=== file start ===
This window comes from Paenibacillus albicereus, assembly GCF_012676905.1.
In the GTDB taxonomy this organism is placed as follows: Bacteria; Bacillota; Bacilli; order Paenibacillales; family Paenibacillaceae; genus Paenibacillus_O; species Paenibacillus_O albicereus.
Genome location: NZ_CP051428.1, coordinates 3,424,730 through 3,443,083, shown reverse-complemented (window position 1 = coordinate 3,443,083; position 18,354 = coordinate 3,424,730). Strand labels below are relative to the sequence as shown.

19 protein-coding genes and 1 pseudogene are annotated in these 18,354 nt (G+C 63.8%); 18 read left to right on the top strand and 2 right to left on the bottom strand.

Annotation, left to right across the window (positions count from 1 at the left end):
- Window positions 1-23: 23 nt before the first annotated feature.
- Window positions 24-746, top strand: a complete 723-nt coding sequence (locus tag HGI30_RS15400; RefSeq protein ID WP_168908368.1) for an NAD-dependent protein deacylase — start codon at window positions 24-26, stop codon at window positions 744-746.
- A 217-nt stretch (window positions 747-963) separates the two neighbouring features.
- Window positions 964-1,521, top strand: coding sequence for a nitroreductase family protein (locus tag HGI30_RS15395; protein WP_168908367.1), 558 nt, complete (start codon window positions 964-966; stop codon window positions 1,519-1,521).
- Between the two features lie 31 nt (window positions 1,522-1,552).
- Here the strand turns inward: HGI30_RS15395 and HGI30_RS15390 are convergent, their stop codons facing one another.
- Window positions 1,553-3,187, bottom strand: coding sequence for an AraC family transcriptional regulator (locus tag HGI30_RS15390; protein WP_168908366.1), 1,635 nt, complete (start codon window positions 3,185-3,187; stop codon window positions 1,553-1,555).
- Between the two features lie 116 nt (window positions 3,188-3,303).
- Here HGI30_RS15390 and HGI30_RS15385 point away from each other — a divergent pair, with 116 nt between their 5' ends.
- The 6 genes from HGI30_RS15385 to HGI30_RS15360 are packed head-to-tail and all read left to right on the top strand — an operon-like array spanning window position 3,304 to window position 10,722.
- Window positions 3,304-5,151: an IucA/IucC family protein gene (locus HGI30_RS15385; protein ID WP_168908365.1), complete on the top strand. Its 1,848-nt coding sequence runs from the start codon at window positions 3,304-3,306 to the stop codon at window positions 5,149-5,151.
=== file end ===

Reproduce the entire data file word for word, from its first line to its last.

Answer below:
This window comes from Paenibacillus albicereus, assembly GCF_012676905.1.
In the GTDB taxonomy this organism is placed as follows: Bacteria; Bacillota; Bacilli; order Paenibacillales; family Paenibacillaceae; genus Paenibacillus_O; species Paenibacillus_O albicereus.
Genome location: NZ_CP051428.1, coordinates 3,424,730 through 3,443,083, shown reverse-complemented (window position 1 = coordinate 3,443,083; position 18,354 = coordinate 3,424,730). Strand labels below are relative to the sequence as shown.

19 protein-coding genes and 1 pseudogene are annotated in these 18,354 nt (G+C 63.8%); 18 read left to right on the top strand and 2 right to left on the bottom strand.

Annotation, left to right across the window (positions count from 1 at the left end):
- Window positions 1-23: 23 nt before the first annotated feature.
- Window positions 24-746, top strand: a complete 723-nt coding sequence (locus tag HGI30_RS15400; RefSeq protein ID WP_168908368.1) for an NAD-dependent protein deacylase — start codon at window positions 24-26, stop codon at window positions 744-746.
- A 217-nt stretch (window positions 747-963) separates the two neighbouring features.
- Window positions 964-1,521, top strand: coding sequence for a nitroreductase family protein (locus tag HGI30_RS15395; protein WP_168908367.1), 558 nt, complete (start codon window positions 964-966; stop codon window positions 1,519-1,521).
- Between the two features lie 31 nt (window positions 1,522-1,552).
- Here the strand turns inward: HGI30_RS15395 and HGI30_RS15390 are convergent, their stop codons facing one another.
- Window positions 1,553-3,187, bottom strand: coding sequence for an AraC family transcriptional regulator (locus tag HGI30_RS15390; protein WP_168908366.1), 1,635 nt, complete (start codon window positions 3,185-3,187; stop codon window positions 1,553-1,555).
- Between the two features lie 116 nt (window positions 3,188-3,303).
- Here HGI30_RS15390 and HGI30_RS15385 point away from each other — a divergent pair, with 116 nt between their 5' ends.
- The 6 genes from HGI30_RS15385 to HGI30_RS15360 are packed head-to-tail and all read left to right on the top strand — an operon-like array spanning window position 3,304 to window position 10,722.
- Window positions 3,304-5,151: an IucA/IucC family protein gene (locus HGI30_RS15385; protein ID WP_168908365.1), complete on the top strand. Its 1,848-nt coding sequence runs from the start codon at window positions 3,304-3,306 to the stop codon at window positions 5,149-5,151.